What OS to hack around in? - Desktop Customization & Workflow

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I am a current owner of a 13in retina MacBook pro.

I am a web developer, and quite familiar with Python as well, and I wished to expand my knowledge with Linux/Unix, and learn more about Python, and more general purpose languages such as C++ and more low level coding. I figure a great and fun way is to hack around in Linux/Unix, so I'm wondering on any recommendations?

I wanted to dual boot it, because I may actually find a better work flow on my Laptop, then in OSX.
Is it even possible to hack around in OSX? I've seen some impressive desktops on unixporn, but it seams te majority are just running a WM on top of Aqua, instead of replacing it. (Which I believe would be the equivalent of running, hypothetically, two wm's at the same time? Could be wrong)
What Linux/Unix OS would be best? Debian I've heard a lot about, staying away from Ubuntu or mint or any other bloated OS, simplicity ISNT fun. Or perhaps Gentoo/fedora/arch? Or one of the main BSD distros? I've taken a liking to these in particular, but maybe point me in a direction of another OS, or emphasize one in which you favour.

Also, to learn more basic programming like Lua, I wanted to hack with the WM as well(awesomeWM is in Lua, Qtile in Python, etc) is this decent experience for someone that already has an understanding of development, and a quick way to pick up a language or two or six?

I wish to just mess around in spare time, break the system a few dozen times and just see what I can do.

Thanks for taking a time to read,
- Oz

A thought I've been pondering, was to actually make a PC build, and I've looked into one, but I only find knowledge for what seams to be a build for gamers, and as I do not game I do not require the fancy stuff; yet I wanted to build a pc for *nix, just not sure where to start. But maybe some knowledge on that would be handy as well! Thanks again!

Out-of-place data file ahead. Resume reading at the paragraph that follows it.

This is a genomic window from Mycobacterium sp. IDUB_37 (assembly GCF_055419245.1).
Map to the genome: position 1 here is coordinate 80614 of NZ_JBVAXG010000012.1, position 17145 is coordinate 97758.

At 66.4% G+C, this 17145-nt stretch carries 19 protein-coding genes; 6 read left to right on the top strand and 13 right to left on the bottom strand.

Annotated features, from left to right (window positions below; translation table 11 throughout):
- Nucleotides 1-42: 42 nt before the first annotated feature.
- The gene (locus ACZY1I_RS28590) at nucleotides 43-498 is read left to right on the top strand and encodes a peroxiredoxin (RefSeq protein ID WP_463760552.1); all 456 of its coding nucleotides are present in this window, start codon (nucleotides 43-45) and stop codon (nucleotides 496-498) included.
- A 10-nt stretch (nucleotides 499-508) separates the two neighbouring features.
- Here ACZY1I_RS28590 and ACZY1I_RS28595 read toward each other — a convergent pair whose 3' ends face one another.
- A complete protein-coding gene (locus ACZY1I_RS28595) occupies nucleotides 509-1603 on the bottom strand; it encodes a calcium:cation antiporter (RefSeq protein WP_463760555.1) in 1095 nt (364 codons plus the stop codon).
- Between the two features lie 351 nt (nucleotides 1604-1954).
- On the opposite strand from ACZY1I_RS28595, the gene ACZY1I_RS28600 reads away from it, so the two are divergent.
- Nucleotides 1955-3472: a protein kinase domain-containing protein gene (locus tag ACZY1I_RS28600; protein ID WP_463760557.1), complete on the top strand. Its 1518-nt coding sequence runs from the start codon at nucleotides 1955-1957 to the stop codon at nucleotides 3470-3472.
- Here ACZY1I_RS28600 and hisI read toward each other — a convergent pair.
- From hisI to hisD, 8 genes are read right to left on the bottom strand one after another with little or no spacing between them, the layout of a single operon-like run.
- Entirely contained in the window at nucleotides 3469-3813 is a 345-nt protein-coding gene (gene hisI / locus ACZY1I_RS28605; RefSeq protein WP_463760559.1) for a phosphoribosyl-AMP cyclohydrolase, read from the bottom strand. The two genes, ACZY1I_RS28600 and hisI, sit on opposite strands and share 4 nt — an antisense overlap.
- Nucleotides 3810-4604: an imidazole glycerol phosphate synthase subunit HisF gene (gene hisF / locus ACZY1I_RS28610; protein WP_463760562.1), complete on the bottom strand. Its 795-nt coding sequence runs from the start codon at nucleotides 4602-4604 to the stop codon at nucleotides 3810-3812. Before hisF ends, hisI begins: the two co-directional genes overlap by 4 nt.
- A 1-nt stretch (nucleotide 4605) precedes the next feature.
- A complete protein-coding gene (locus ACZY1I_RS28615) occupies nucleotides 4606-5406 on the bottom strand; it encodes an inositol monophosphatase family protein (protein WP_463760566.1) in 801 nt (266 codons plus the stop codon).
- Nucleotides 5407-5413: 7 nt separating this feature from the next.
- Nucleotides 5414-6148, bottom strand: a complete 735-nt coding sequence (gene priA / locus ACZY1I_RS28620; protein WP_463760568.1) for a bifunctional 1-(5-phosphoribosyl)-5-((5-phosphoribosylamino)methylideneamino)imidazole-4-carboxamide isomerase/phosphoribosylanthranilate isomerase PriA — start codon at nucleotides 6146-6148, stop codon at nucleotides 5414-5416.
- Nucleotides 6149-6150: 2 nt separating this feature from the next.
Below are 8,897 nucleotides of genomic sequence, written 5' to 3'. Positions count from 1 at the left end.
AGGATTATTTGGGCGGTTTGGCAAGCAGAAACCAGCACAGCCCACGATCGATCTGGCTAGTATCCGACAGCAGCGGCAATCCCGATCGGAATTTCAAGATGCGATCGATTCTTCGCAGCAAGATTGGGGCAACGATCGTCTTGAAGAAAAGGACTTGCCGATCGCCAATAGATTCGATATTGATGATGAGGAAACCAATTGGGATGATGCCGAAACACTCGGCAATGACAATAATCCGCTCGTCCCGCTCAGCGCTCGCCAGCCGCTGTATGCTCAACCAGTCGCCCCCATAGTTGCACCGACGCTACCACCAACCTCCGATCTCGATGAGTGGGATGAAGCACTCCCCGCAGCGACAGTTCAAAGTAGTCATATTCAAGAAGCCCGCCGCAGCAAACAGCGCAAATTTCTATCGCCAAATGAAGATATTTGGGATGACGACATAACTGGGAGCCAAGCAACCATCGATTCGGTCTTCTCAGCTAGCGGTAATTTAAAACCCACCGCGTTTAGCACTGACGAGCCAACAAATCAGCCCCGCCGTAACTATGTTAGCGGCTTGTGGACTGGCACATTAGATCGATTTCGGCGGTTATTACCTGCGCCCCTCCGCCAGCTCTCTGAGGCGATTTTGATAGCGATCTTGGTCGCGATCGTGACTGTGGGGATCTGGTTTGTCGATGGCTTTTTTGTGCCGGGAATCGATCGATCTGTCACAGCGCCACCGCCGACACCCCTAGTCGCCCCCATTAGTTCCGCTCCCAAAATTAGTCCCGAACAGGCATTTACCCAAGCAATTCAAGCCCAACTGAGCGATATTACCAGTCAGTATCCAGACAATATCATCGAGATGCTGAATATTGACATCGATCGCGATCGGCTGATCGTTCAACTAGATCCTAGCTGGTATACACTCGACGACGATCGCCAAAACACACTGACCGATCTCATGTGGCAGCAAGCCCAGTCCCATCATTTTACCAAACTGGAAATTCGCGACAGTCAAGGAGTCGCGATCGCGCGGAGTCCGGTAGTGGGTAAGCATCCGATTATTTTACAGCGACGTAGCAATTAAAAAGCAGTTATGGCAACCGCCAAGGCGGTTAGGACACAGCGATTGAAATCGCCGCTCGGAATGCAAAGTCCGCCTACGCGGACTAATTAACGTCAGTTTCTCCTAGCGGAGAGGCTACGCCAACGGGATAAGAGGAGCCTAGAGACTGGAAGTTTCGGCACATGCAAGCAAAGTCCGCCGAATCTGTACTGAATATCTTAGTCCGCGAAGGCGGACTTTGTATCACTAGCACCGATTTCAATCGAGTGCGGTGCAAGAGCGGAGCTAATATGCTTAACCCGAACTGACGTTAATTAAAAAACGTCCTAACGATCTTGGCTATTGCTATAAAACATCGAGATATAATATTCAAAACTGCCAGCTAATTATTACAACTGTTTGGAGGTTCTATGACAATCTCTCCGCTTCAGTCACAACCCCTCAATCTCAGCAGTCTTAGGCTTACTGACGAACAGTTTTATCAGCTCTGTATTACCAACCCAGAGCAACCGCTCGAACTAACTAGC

I'm not an OSX users so don't take all my words for credits.
Yes, it is possible to dualboot.
You might like to dig old threads in the OSX section: http://nixers.net/forumdisplay.php?fid=14
There's also the saveosx project http://saveosx.org/.
Grey Hair Nixers
if your goal is to learn new programming languages and libraries, i would suggest Arch, as it has a lot of packages already available for installation. You will save a lot of time, because it is easier to install libraries and header files on it than on debian or fedora (because pkg-lib, pkg-dev, pkg-devlib, pkg-extra, pkg-hell, ...)
Due to its nature, arch will also be a good starting point to understand how your OS works, because you will have to perform some maintenance by hand, while havong a lot of support available thanks to the community.

Now if you want to learn how linux works in-depth, you could try a more "rawish" system like fedora, crux or gentoo. they require more attention and knowledge to be run, but allow for more customizations too, and leave more room to alternatives softwares to try on (changing init system, service managers, and such).
Quote:Now if you want to learn how linux works in-depth, you could try a more "rawish" system like fedora, crux or gentoo.
I always thought than Fedora was an easy-to-use, out-of-the-box distribution.

I think ArchLinux is very good, because you will learn a lot (you have to do the maintenance/installation yourself), but everything is very well documented (the beginner guide is great for... the beginners :P ) and the forum is very active. It is also bleeding-edge, which means you'll have the new versions of the softwares really fast, but it is not always stable and sometimes it break.
If can also try Gentoo, which is a distribution made by and for experienced power-users. I didn't try it yet so I can't judge it, but I know that it is really customizable due to it's package management system. But it is more complicated.